The Chair took about a quarter of a century to come into being. After World War II, progressive designers like Charles Eames and Eero Saarinen tried to produce affordable plastic furniture. “There was a long evolution from the war, with different plastics being developed and different designers trying to exploit these plastics,” says Peter Fiell, coauthor with his wife, Charlotte, of the book 1000 Chairs. Eames and Saarinen, among the most prominent mid-century furniture designers, made chairs with “shell” seats molded out of fiberglass-reinforced polyester. But their chairs had metal legs; the plastic alone wasn’t strong enough to support someone. Saarinen (who died in 1961) very much wanted to produce a chair that was, as he put it, a “structural total,” as all great furniture from the past had been. But when he made his famous tulip chair—a plastic shell seat atop a pedestal—he had to sheathe the metal pedestal in plastic so the chair would at least appear unified. “I look forward to the day when the plastic industry has advanced to the point where the chair will be one material,” he once said. (If he were around today, might he think, Be careful what you wish for?)

In the 1960s, European designers created chairs that took advantage of improvements in plastics technology. One was a polyethylene stacking chair that, although it had detachable legs, was made by a process that would be central to success: injection molding. Another was an armless chair of fiberglass-reinforced polyester that was all-of-a-piece, legs included, but was produced by compression molding, a process less suitable for mass production. Then, in 1968, came what Fiell calls “one of the most important events in the entire history of furniture design.” Danish designer Verner Panton, after ten years of searching for the right plastic, produced the first single-form, singlematerial, injection-molded chair. It achieved total design unity in combination with a high-volume industrial process. Still, Panton’s chair was very high style, a single long S curve with a U-shaped base, and demand for it was limited.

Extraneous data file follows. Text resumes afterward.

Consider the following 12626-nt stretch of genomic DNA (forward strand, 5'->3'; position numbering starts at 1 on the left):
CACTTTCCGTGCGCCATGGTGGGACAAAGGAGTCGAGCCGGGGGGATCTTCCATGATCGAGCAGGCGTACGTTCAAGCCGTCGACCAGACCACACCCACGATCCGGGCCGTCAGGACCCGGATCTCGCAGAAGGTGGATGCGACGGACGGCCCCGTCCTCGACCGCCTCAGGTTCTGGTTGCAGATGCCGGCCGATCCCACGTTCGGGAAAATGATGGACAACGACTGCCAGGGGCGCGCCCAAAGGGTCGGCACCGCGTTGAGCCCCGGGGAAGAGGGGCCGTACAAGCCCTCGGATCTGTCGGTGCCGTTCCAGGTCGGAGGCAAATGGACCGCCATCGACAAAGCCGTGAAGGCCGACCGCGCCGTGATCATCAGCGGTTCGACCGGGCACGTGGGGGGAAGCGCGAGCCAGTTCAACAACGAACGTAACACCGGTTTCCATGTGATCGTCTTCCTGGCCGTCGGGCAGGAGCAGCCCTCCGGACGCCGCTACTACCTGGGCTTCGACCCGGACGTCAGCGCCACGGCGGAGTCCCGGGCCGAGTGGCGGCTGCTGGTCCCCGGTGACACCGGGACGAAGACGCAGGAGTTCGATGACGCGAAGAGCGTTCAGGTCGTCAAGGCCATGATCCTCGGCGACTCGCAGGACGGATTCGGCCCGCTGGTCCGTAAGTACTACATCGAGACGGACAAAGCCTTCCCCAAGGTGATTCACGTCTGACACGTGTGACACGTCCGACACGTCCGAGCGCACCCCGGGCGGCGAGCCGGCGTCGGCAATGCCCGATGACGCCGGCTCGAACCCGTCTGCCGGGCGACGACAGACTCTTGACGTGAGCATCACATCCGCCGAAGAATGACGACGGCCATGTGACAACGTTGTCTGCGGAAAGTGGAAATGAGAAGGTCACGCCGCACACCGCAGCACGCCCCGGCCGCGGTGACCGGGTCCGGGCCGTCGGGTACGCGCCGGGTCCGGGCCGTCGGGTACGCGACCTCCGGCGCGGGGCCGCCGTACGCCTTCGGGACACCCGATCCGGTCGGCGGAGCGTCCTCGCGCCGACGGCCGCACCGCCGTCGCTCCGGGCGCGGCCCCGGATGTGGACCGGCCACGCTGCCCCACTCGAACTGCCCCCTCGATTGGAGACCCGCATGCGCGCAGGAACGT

Eventually, a savvy manufacturer combined plastics, process and practical design to make The Chair as we know it. “It wasn’t until a more utilitarian manufacturer embraced the injection-molding process that this design happened,” Fiell says. So who set off this revolution in seating? “I wish I knew,” Fiell says, adding that he assumes it happened in the early 1970s. In any event, none of the current makers of monobloc chairs—monobloc meaning a single piece of plastic shaped by injection molding—is taking the credit, or the blame, for the breakthrough.

Grosfillex, an american branch of a French company with a factory in Robesonia, Pennsylvania, makes monobloc chairs for what it describes as the middle- to upper-middle end of the market. Touring the factory with Dan Yearick, Grosfillex’s vice president of manufacturing, I visited a huge room that held several injection-molding machines, each about as long as a locomotive. One was making an armchair called the Madras Classic, with a weave pattern on the back, in a color called sandstone.